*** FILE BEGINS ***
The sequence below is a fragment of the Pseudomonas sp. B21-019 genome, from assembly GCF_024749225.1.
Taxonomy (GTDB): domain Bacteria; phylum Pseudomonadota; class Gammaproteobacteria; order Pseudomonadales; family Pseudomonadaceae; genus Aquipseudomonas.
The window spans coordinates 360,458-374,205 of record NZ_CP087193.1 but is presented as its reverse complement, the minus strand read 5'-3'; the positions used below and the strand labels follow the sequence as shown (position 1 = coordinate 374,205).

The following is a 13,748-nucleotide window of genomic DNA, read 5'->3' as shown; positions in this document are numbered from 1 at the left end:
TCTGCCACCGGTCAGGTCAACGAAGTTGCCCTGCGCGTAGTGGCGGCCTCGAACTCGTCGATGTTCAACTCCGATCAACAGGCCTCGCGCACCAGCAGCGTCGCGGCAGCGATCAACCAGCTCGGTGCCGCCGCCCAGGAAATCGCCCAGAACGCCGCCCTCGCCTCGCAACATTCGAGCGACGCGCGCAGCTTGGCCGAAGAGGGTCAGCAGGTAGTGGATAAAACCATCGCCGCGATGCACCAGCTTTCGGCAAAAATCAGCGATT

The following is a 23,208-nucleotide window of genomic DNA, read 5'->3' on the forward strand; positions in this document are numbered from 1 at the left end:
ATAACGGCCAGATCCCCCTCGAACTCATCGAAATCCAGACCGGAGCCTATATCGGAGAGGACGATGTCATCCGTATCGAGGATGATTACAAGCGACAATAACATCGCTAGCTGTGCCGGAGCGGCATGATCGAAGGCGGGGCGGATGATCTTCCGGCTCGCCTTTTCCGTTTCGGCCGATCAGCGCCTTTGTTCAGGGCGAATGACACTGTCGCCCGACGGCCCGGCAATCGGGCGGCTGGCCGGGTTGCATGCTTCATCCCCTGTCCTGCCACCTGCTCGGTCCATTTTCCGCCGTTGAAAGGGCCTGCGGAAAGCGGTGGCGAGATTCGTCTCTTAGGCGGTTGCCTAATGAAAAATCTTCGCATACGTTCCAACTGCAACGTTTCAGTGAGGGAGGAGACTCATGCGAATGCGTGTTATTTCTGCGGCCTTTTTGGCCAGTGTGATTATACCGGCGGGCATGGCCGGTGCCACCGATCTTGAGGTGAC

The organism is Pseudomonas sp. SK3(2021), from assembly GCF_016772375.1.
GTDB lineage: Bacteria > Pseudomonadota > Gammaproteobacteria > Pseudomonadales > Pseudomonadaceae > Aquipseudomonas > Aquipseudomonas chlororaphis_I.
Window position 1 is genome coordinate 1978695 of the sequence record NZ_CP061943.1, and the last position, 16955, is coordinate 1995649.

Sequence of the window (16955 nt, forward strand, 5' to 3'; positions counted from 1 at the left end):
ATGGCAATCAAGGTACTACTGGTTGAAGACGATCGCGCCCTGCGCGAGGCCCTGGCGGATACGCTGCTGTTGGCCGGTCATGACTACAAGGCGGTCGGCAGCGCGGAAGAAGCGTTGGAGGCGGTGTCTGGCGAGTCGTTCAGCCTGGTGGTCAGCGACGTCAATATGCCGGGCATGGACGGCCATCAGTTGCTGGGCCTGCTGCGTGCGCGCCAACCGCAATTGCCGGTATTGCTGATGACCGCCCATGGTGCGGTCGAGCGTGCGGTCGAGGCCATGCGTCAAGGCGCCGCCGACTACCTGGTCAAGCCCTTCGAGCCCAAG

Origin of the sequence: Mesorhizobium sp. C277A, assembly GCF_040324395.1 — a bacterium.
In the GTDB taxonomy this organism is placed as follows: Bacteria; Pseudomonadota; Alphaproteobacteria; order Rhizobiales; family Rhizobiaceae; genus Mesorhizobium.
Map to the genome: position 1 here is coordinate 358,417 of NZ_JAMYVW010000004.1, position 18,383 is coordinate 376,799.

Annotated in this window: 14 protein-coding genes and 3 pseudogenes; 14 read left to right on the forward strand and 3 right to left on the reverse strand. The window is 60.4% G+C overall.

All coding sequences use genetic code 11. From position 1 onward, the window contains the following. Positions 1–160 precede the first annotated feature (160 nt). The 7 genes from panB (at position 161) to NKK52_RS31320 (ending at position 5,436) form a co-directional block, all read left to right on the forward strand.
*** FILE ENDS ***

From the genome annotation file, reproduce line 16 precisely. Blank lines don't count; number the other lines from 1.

Annotated in this window: 14 protein-coding genes and 3 pseudogenes; 14 read left to right on the forward strand and 3 right to left on the reverse strand. The window is 60.4% G+C overall.